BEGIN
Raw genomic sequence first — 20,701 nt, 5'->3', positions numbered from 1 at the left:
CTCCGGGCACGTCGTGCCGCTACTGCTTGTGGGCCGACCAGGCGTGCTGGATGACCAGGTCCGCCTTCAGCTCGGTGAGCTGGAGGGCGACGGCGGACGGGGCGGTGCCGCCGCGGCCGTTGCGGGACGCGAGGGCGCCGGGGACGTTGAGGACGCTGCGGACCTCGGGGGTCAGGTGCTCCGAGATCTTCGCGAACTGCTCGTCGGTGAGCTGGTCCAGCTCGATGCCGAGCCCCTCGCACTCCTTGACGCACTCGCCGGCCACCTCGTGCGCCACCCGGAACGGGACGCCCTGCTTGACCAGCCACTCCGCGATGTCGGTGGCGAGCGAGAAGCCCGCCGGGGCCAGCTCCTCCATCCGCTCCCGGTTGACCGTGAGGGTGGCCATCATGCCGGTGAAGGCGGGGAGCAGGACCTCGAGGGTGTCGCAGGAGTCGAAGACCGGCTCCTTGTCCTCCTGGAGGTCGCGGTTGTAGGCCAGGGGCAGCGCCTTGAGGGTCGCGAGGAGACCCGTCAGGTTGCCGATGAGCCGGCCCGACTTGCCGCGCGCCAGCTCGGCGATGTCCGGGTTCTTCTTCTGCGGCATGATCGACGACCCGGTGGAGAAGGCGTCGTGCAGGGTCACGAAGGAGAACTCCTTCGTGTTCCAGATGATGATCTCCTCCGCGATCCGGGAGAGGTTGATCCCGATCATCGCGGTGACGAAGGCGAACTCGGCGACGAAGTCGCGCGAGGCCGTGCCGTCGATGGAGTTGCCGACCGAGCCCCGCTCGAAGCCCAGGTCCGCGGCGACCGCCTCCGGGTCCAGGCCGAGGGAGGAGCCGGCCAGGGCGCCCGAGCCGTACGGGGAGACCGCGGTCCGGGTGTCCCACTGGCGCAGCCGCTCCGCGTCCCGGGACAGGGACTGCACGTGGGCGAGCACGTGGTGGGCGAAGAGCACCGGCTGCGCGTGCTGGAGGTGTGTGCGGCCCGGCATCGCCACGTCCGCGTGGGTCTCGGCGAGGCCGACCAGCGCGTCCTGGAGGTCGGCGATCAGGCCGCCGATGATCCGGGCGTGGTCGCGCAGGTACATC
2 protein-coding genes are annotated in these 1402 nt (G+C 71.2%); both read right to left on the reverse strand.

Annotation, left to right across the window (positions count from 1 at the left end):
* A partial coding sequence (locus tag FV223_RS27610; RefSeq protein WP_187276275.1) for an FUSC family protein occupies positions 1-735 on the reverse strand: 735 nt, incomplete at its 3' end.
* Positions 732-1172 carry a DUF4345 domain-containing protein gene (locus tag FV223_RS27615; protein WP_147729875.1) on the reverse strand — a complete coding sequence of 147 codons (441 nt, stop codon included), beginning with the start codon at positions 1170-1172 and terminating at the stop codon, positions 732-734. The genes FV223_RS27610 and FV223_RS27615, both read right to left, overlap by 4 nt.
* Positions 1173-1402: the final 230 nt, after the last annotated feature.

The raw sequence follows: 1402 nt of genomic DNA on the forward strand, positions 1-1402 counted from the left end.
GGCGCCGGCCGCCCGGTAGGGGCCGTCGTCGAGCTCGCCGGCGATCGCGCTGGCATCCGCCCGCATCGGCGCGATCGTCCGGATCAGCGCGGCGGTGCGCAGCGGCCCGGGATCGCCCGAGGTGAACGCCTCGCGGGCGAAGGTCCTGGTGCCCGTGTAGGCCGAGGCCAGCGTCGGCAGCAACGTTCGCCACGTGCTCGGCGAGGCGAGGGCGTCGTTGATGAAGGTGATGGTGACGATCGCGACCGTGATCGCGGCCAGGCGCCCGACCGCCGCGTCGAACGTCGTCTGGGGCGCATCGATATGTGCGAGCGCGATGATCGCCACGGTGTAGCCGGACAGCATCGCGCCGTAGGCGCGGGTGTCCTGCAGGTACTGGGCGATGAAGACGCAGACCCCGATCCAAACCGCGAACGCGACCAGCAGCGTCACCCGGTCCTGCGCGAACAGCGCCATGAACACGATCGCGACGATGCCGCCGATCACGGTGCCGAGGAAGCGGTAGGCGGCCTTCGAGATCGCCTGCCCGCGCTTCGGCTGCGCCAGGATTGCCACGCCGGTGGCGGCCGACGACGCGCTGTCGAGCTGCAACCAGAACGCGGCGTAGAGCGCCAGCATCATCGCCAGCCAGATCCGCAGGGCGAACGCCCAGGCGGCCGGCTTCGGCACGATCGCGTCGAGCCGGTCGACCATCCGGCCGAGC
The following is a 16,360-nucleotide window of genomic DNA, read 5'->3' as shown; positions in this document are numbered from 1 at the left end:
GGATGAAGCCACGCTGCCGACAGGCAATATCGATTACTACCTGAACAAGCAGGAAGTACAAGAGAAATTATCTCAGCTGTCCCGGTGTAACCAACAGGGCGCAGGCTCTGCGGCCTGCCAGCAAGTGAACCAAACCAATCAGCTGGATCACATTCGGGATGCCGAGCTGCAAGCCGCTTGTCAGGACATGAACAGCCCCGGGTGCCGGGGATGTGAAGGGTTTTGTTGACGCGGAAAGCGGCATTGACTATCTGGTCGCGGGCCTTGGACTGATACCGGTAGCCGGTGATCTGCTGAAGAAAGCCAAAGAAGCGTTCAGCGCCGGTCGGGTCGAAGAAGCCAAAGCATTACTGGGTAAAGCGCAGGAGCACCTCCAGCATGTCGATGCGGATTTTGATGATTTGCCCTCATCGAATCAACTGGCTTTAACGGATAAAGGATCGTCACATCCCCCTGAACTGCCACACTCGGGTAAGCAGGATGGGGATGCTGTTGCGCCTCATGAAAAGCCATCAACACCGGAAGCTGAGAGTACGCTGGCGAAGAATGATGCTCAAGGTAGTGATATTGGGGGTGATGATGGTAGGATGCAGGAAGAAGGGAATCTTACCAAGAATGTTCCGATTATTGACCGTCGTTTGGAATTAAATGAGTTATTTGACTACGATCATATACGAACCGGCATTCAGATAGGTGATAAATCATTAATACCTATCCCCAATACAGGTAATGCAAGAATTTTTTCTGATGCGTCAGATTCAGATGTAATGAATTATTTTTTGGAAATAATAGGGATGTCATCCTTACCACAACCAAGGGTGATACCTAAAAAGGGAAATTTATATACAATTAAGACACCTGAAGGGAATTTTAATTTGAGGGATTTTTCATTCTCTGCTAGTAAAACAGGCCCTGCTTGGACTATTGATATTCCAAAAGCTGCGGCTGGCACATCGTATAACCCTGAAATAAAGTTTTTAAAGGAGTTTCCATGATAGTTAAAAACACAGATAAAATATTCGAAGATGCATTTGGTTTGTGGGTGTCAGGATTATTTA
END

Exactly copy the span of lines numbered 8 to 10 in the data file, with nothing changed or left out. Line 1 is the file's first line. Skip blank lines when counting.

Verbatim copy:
The raw sequence follows: 1402 nt of genomic DNA on the forward strand, positions 1-1402 counted from the left end.
GGCGCCGGCCGCCCGGTAGGGGCCGTCGTCGAGCTCGCCGGCGATCGCGCTGGCATCCGCCCGCATCGGCGCGATCGTCCGGATCAGCGCGGCGGTGCGCAGCGGCCCGGGATCGCCCGAGGTGAACGCCTCGCGGGCGAAGGTCCTGGTGCCCGTGTAGGCCGAGGCCAGCGTCGGCAGCAACGTTCGCCACGTGCTCGGCGAGGCGAGGGCGTCGTTGATGAAGGTGATGGTGACGATCGCGACCGTGATCGCGGCCAGGCGCCCGACCGCCGCGTCGAACGTCGTCTGGGGCGCATCGATATGTGCGAGCGCGATGATCGCCACGGTGTAGCCGGACAGCATCGCGCCGTAGGCGCGGGTGTCCTGCAGGTACTGGGCGATGAAGACGCAGACCCCGATCCAAACCGCGAACGCGACCAGCAGCGTCACCCGGTCCTGCGCGAACAGCGCCATGAACACGATCGCGACGATGCCGCCGATCACGGTGCCGAGGAAGCGGTAGGCGGCCTTCGAGATCGCCTGCCCGCGCTTCGGCTGCGCCAGGATTGCCACGCCGGTGGCGGCCGACGACGCGCTGTCGAGCTGCAACCAGAACGCGGCGTAGAGCGCCAGCATCATCGCCAGCCAGATCCGCAGGGCGAACGCCCAGGCGGCCGGCTTCGGCACGATCGCGTCGAGCCGGTCGACCATCCGGCCGAGC
The following is a 16,360-nucleotide window of genomic DNA, read 5'->3' as shown; positions in this document are numbered from 1 at the left end: